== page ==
After the completion of their roadmap report, the ACHS graduated from the CHMCs’ Solutions Labs. While the final document provides a framework for how to design the community, they still need to work out technical issues. Now that a plan is in place, the ACHS is shifting towards actually building the community, according to the playbook's timeline.

But thanks to the increased attention to housing, governments are starting to pay attention. The Federal government has tried reducing house prices by barring foreign investors, the provincial government is exploring transit-oriented development zones, and the nation's largest housing provider, the Toronto Community Housing Corporation, a city agency, is planning a tenant-first strategy to improve housing conditions.

But is all this too little too late?

A city of challenges

Johnathan Okubay, from New Nakfa - Eritrean Canadian Community Network and an ACHS team member and housing development expert, has been with the project from day one. As happy as he is to have completed the playbook, he knows that implementing it will not be easy.

“We've been in touch with the City and the housing secretariat to start discussing implementation after we made our final submissions to the CMHC on designing such a model,” Okubay told The Media Co-op.

With the playbook created, the ACHS is now looking to purchase land for development. However, due to a lack of resources, the ACHS is forced to go outside the East African community to fund the construction of their village. 

To help fund the implementation stage, the ACHS spoke with the city secretariat and mayor about finding a site, but they have yet to receive any substantial financial help. This leaves many questions up in the air, says Okubay.

“Do we have any potential partners? Who are they? What do they want out of the project? There are so many unknowns,” he says.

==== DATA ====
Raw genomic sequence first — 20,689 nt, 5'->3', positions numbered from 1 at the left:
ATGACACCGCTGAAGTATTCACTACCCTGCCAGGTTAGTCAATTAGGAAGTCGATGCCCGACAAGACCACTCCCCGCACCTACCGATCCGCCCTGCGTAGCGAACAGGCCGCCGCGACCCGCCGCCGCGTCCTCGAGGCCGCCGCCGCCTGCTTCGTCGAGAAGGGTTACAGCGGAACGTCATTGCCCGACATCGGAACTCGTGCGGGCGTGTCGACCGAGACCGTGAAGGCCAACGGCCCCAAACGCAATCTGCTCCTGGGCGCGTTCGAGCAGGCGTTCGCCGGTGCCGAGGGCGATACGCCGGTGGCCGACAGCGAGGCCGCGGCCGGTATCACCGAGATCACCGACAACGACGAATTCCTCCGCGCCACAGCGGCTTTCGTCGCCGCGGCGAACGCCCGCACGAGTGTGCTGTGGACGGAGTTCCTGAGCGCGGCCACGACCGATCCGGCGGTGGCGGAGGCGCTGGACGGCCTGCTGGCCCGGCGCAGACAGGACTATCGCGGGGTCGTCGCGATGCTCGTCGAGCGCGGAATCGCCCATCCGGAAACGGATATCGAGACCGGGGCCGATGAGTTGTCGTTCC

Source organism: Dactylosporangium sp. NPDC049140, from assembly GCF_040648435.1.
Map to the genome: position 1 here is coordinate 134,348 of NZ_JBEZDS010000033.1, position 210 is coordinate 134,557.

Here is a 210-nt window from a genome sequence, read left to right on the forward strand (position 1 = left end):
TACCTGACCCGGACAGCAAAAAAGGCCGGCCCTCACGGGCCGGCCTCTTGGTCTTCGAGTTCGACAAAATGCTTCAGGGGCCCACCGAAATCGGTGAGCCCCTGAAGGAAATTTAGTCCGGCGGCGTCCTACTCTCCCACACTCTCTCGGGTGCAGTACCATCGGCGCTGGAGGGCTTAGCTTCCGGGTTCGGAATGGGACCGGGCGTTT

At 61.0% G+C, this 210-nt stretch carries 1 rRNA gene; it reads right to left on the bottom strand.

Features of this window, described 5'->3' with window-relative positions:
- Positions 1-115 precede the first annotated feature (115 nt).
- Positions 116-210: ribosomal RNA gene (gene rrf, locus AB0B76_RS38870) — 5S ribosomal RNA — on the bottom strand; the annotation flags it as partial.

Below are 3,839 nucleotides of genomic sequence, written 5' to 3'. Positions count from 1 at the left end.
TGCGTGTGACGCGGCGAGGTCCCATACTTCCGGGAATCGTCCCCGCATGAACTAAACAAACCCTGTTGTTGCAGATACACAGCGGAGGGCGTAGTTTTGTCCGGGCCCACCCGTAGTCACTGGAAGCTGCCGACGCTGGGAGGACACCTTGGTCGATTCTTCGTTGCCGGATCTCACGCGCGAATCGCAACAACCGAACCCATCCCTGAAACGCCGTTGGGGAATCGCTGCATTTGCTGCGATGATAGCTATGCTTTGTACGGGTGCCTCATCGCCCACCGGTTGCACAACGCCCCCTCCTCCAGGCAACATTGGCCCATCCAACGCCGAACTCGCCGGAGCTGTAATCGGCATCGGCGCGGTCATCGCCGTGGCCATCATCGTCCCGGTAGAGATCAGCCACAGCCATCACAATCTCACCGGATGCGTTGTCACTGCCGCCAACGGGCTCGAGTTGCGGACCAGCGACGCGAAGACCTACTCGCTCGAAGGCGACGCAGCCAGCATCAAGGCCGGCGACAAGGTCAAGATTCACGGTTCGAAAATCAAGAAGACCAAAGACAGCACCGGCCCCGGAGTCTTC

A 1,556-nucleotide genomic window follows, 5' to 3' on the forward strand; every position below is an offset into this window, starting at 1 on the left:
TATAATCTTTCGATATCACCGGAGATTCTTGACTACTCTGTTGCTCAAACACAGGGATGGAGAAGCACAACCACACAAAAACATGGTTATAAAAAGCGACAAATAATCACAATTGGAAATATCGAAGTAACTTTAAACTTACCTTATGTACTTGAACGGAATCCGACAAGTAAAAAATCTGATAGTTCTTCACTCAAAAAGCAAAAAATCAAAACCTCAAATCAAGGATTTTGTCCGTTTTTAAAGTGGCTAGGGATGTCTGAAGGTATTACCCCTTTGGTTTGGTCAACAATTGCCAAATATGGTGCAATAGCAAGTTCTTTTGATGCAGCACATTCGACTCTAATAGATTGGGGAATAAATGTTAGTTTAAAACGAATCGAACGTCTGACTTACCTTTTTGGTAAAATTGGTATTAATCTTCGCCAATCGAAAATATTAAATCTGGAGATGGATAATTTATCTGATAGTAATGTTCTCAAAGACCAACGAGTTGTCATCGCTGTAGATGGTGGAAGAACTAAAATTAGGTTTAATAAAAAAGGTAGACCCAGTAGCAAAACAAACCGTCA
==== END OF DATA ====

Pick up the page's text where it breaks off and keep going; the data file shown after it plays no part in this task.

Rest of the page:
The ACHS will be forced to rely on financiers, which Okubay says could potentially change project outcomes for the worse if any of them choose to reduce the scale of the project to cut costs, which would fly in the face of the ACHS’ vision.

Musabimana says he hopes the City of Toronto can help fund the project's implementation phase, which includes buying and developing land. 

In the most recent update, Musabimana told The Media Co-op that the City of Toronto has approached the ACHS with a land acquisition proposal which would have the ACHS provide homes to their community on city land. 

But Musabimana says the proposal does not align with the community's vision. 

"We love it, but I don't think it is for us,” he says. “We are looking for something we can have ownership in."

While the team continues to collaborate with city staff on land acquisitions, the ACHS has been granted an extra $70,000 for an impact funding model to develop an investment fund and model for the community-owned and operated village. At the pace things are moving,  Musabimana estimates construction can begin by 2027 or 2028.

Alternative solutions

Many cities globally manage their housing issues with a mix of private and public markets for housing. Vienna has a history of a mixed housing model that is community-led, meaning nonprofits and social groups are funded to build and live in social market housing. Having the City fund the development of the ACHS’ playbook would be a dream come true, says Okubay. 

The City of Toronto’s new Mayor Olivia Chow has started to invest in social housing by building 300 affordable rentals in partnership with a local charity. However, the municipality needs to commit to a city-wide social housing mechanism to make a real effect on the city's housing crisis. Without a commitment from government officials, the ACHS is still a work in progress, says Okubay.

As the City of Toronto continues to be divided through zoning and affordability, the ACHS’ plan manages to put African values in the driver's seat. 

A big lonely city like Toronto could use neighbourhoods that allow grandparents to live with their grandkids, or a child doctor to be beside their daycare — ideas that were shared by the members of the East African community.  

As the City looks for ways to build better housing faster, the ACHS may just have the roadmap to solve Canada’s housing crisis.